Monday, October 23, 2006

The Oriental Institute in Chicago -- a real treasure trove

Now that we're back from our Chicago excursion, I wanted to take a few posts to process the experience. Yes, it was a pleasure trip -- but my idea of fun is widely regarded by most as eccentric and goofy.

And so it begins -- we checked into our hotel and hopped a bus to Chicago's Hyde Park, where the Oriental Institute is located. I didn't realize that Hyde Park was also home to McCormick Theological Seminary and Chicago Seminary -- among other places.

Why this interest in The Oriental Institute? It is a branch of the University of Chicago dedicated to studies of ancient Near Eastern civilizations -- such as Ancient Assyria, Egypt, Israel, Persia, and Cush. Since all these locales are pretty important to the Bible, I thought that it would be a great place to pay a visit. I was going mainly to check out their exhibit on Egypt, since that is my current area of extracurricular study....I found a lot more than I bargained for.

After going through a modest collection of prehistoric artifacts, I found myself walking straight into the Assyrian gallery, the centerpiece of which are three massive bas-relief slabs from the palace of Sargon II (who incorporated Israel into the Assyrian orbit as a vassal state. His son is the Sennacharib who invaded Israel in II Kings 18). Central to this exhibit is a massive winged lion with a human head -- it took my breath with its immensity and majesty.

Then, I hurried through the Israel exhibit on Megiddo. I figured I'd be back someday -- our time was limited and I really wanted to see the Egyptian gallery. Right in the doorway of the Egyptian gallery was a huge statue of King Tutankhamen, towering over the entire exhibit. Again, impressive and breathtaking.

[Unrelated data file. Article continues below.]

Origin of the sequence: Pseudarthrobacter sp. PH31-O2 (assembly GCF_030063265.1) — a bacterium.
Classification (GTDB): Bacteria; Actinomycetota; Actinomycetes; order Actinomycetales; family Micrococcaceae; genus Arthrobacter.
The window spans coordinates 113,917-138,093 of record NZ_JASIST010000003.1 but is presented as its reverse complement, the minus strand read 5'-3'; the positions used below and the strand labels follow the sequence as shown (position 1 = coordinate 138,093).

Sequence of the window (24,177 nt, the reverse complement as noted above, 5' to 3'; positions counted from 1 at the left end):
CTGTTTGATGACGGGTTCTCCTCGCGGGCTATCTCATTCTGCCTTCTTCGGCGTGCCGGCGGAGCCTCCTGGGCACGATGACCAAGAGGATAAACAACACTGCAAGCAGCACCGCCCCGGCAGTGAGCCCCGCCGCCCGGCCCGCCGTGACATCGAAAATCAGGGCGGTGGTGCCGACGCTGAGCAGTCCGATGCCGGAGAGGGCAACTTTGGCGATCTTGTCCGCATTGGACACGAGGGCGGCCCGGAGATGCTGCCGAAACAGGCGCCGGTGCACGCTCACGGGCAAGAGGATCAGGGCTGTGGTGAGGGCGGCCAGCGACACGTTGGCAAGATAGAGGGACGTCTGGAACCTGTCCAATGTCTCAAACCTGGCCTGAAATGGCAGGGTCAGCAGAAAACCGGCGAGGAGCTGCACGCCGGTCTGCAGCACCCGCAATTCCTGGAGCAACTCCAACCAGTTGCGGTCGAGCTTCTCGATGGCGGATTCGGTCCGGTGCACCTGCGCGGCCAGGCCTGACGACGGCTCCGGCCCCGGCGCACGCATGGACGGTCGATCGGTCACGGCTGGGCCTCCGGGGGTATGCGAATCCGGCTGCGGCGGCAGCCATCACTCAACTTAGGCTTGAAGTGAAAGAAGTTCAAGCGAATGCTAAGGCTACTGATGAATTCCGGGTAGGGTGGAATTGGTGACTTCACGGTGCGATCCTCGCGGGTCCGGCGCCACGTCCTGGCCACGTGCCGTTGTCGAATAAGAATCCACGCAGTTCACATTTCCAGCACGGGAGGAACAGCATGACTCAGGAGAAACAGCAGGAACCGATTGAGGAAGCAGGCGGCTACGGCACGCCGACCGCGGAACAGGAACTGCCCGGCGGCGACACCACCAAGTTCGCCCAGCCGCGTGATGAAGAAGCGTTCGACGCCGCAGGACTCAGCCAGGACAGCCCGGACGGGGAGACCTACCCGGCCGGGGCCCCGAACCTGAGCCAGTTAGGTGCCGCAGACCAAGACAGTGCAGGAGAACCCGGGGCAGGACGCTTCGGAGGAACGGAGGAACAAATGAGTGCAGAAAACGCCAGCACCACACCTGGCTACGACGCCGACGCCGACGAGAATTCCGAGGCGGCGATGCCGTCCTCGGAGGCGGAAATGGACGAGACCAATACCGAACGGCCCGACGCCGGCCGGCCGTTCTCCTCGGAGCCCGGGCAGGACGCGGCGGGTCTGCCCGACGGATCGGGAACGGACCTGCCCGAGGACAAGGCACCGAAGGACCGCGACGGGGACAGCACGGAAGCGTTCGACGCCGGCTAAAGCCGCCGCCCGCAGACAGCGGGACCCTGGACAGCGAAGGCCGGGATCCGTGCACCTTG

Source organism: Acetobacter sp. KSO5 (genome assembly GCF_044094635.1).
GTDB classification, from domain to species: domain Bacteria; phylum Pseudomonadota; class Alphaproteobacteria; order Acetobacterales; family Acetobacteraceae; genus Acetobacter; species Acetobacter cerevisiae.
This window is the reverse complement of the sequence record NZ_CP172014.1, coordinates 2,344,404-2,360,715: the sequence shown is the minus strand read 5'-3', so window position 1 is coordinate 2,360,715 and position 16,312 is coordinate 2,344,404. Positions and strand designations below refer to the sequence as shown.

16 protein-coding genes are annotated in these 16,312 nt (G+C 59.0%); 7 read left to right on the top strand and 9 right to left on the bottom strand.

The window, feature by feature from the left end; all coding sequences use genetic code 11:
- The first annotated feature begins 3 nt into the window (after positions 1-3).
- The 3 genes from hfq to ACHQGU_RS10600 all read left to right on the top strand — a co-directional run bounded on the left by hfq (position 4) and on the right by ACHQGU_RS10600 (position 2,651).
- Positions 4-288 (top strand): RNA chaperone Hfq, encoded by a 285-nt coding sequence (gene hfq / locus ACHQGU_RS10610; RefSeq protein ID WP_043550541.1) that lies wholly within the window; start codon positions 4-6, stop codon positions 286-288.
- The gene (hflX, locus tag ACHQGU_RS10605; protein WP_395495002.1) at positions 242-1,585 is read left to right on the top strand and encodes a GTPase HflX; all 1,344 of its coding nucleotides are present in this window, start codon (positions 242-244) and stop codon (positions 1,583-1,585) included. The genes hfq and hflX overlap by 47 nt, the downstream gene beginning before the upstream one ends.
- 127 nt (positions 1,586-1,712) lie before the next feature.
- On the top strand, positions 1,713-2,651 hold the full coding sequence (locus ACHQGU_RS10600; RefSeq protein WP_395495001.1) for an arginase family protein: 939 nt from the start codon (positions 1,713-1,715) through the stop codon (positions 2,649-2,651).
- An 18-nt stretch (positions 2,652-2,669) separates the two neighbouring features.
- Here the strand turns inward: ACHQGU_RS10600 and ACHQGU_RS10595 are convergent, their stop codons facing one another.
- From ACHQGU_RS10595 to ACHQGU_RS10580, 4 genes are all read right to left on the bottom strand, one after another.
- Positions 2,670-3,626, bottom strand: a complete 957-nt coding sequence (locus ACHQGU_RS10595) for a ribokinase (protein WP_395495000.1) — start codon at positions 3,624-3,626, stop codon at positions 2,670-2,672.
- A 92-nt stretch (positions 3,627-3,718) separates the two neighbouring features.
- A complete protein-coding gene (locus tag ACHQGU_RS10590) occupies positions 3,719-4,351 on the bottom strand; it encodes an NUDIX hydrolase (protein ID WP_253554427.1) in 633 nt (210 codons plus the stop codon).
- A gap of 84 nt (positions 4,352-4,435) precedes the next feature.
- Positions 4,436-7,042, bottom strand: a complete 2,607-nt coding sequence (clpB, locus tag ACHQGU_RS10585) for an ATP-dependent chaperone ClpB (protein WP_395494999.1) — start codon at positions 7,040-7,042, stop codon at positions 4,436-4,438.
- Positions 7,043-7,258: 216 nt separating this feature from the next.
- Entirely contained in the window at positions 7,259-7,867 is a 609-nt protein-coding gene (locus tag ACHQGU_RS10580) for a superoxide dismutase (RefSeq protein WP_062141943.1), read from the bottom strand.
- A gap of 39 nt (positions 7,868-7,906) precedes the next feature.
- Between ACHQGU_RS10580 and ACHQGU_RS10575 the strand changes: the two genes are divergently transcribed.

The Egyptian exhibit was detailed and informative. In addition to the customary museum work on funeary practices, the exhibit showed lots of detail on writing instruments, musical instruments, items of daily life (such as beds, furntiture, linens, etc), and various professions. They did a terriffic job of laying out lots of material in limited space. Easily the best Egyptian exhibit I've seen in North America.

The Persian Exhibit had more massive pieces -- huge carvings of a bull's head and of a Persian sphynx. I finally began to consider that all this majesty was to a purpose. The buildings of the ancients (not unlike the buildings of today) were created to impress -- as the common person walked by the palace or the courts of justice, they were supposed to be in awe of the power of the king. All these structures served to stir admiration, wonder, and fear at the might of the potentate who brought these buildings into existence. This is the kind of awe that scripture talks about when it talks about the fear of the Lord -- only more so.

All told, we spent about an hour and a half in the museum (we had to get back to the hotel to get ready for the show that evening -- more on that tomorrow). It's one great resource for those interested in culture in the ancient world. I'd heartily recommend it.

Soli Deo Gloria